Sunday, June 22, 2008

Seattle's Naked Bike Riders!

As we all know, being naked in public is generally illegal - but there are some unofficial exceptions.

One exception: body art. When a person is naked, but you can't tell because their bodies have been completely covered with body art, then are they still technically naked?


Or if the body art is beautiful, or the body itself is beautiful, then can you say it should be allowed to be viewed for the purpose of the art?

So how do YOU feel about being naked? In public? Would you do it if you had a chance to be a piece of art, show expressive freedom, or be part of an entire movement?

How about this: would you be naked on a bike (doesn't this seem uncomfortable)?


Would you be naked on a bike, covered in body art, riding with hundreds of other naked painted riders, in front of thousands of people??


This is the case for the 150-plus bikers in the annual Naked Bike Riders of Fremont, a regular unofficial part of the Summer Solstice Parade and events in Seattle. Ten streakers started this tradition in the early '90s, which quickly became a largely controversial group effort to evade the police (on bikes, with some body paint), and eventually led to a well-accepted art form and widely attended and publicized event.

Highlights from this year:

1) The family that painted themselves as The Incredibles (kids in tow behind)
2) The painted young man two neighborhoods away that was caught asking for directions (he had minimal clothing on at that point which I'm sure was removed later)
3) The stray naked biker we saw up close - totally oblivious to the fact that she was naked by herself in a crowd of thousands (and the crowd, for the most part, was oblivious to her)


4. The effort people made to get good seats for the show - people climbed trees, statues, planters, and even hung their own hammock to get above the crowd.

6 comments:

Peggy said...

That's a good way to inhibit people from borrowing your bike!

Uncle KT said...

What in interesting/fun tradition.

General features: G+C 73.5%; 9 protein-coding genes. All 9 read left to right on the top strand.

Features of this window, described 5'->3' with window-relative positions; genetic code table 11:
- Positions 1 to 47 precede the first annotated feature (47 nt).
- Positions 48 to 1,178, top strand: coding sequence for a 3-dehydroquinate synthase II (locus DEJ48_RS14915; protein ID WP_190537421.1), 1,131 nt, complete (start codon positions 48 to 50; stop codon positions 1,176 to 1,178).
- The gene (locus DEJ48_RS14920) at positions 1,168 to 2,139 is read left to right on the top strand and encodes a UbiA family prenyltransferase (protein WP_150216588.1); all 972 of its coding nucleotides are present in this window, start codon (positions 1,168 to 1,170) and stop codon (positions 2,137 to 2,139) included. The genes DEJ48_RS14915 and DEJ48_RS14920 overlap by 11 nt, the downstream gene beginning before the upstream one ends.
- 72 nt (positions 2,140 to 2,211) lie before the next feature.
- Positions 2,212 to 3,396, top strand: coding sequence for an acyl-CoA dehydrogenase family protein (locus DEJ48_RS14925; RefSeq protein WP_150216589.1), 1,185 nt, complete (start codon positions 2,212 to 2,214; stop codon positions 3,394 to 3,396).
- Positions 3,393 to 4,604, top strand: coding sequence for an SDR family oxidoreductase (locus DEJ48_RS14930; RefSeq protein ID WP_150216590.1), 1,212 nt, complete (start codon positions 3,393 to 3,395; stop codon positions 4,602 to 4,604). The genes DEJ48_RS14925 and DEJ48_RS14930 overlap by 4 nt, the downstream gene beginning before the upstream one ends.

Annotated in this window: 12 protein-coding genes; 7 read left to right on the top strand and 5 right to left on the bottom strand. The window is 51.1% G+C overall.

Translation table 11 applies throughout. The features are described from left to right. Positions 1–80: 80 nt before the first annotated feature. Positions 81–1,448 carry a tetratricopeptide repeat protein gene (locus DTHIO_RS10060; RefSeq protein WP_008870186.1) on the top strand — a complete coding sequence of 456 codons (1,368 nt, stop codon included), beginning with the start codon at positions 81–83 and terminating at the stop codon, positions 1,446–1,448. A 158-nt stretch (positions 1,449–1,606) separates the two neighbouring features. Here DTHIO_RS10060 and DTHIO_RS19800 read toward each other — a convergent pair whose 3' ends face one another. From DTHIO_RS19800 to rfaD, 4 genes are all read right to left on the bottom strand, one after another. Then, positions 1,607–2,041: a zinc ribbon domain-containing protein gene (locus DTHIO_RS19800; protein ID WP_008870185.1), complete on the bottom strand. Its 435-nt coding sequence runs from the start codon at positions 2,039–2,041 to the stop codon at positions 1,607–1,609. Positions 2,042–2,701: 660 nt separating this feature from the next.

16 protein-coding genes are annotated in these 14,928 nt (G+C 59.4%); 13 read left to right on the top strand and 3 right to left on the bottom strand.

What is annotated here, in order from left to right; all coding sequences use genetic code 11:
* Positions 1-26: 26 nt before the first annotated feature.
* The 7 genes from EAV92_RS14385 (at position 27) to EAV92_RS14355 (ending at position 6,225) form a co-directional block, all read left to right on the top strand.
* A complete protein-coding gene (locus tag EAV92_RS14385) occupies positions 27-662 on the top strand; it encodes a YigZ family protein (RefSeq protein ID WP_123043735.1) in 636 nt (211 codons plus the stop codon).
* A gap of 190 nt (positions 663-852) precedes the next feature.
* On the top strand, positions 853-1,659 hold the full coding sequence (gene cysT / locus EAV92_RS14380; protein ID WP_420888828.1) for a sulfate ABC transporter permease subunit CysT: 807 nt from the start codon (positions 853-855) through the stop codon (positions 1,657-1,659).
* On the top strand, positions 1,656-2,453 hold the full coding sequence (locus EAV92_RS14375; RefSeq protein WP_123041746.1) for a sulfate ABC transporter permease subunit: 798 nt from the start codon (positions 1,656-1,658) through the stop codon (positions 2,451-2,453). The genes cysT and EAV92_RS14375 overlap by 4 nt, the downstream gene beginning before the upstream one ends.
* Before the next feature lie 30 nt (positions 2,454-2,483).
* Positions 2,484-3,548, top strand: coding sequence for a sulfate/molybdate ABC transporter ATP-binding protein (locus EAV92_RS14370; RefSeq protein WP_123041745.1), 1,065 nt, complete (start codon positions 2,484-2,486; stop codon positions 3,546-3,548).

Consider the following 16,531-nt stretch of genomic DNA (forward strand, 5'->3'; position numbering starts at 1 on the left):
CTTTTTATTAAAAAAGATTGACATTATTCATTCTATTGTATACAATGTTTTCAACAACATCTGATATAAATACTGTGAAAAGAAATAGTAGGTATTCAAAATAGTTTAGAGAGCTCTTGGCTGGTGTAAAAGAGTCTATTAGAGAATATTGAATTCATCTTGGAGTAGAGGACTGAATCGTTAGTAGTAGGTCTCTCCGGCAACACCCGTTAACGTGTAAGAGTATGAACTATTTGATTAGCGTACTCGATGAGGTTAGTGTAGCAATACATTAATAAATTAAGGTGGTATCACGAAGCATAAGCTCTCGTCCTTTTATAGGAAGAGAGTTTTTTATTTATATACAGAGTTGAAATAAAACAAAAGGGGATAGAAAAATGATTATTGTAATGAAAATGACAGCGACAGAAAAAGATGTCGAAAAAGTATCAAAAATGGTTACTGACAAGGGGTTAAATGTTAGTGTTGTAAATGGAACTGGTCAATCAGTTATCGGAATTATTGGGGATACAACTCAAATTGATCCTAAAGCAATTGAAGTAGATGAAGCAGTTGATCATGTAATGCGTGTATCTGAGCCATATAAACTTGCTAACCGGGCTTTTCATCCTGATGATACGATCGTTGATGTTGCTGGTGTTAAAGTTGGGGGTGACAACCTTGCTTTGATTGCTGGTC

Fixen Vixen said...

Doesn't sweat streak the paint? I would think it would be better to watch the beginning of the race rather than the end!

J-Funk said...

peggy - haha, good point!
kt - it is! and it's so neat to be able to go see it!
Fixen - we were wondering the same thing. I think they use special hard-core paint that doesn't tend to streak because I never saw anyone with streaks and they were riding around for quite a while.

nexus said...

You start out saying being naked is illegal. That is not so. Intentionally being obscene is where WA law steps into the picture. Please see the US Supreme Court's "Miller Test" for what clearly defines obscenity in the USA.

Just being naked is not unlawful in Seattle, King Co., or this state. There are no laws which prohibit puplic nudity in Seattle (or toplessness for that matter).

The actions undertaken while naked are where indecent exposure laws apply. Walking or cycling are not illegal actions. Behavior of a sexual nature (aroused(male?) intending to arouse or insult(?), flashing, peeping, etc...) could enter the realm of indecent exposure laws.

If someone is offended at the sight of a naked human, as sad as that may be, they do not have the right to be protected from being offended at this sight. If anything obscene is going on (see Miller Test) then the laws apply to protect from exposure to such actions.

See the famous photography by Spencer Tunick of 100's of naked people. How on Earth could anyone consider that to be sexual or obscene? No paint, just the human form.

Anonymous said...

wonderful demi
mind blowing



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